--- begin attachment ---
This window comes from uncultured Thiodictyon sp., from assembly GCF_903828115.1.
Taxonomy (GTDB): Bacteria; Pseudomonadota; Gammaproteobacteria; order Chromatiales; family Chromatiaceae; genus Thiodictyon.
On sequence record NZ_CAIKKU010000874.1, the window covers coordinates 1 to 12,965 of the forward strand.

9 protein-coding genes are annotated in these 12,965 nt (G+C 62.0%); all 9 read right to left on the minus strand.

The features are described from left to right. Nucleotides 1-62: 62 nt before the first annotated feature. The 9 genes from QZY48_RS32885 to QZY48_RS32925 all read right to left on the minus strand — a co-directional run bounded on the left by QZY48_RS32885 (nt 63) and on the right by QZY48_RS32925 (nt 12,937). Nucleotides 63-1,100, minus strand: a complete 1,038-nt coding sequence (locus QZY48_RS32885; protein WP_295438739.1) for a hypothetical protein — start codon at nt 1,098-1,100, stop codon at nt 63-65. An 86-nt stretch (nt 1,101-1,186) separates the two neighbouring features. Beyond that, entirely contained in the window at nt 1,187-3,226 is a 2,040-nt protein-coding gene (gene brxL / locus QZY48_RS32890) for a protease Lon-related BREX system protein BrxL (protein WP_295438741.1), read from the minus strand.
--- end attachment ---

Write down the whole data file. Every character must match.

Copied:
This window comes from uncultured Thiodictyon sp., from assembly GCF_903828115.1.
Taxonomy (GTDB): Bacteria; Pseudomonadota; Gammaproteobacteria; order Chromatiales; family Chromatiaceae; genus Thiodictyon.
On sequence record NZ_CAIKKU010000874.1, the window covers coordinates 1 to 12,965 of the forward strand.

9 protein-coding genes are annotated in these 12,965 nt (G+C 62.0%); all 9 read right to left on the minus strand.

The features are described from left to right. Nucleotides 1-62: 62 nt before the first annotated feature. The 9 genes from QZY48_RS32885 to QZY48_RS32925 all read right to left on the minus strand — a co-directional run bounded on the left by QZY48_RS32885 (nt 63) and on the right by QZY48_RS32925 (nt 12,937). Nucleotides 63-1,100, minus strand: a complete 1,038-nt coding sequence (locus QZY48_RS32885; protein WP_295438739.1) for a hypothetical protein — start codon at nt 1,098-1,100, stop codon at nt 63-65. An 86-nt stretch (nt 1,101-1,186) separates the two neighbouring features. Beyond that, entirely contained in the window at nt 1,187-3,226 is a 2,040-nt protein-coding gene (gene brxL / locus QZY48_RS32890) for a protease Lon-related BREX system protein BrxL (protein WP_295438741.1), read from the minus strand.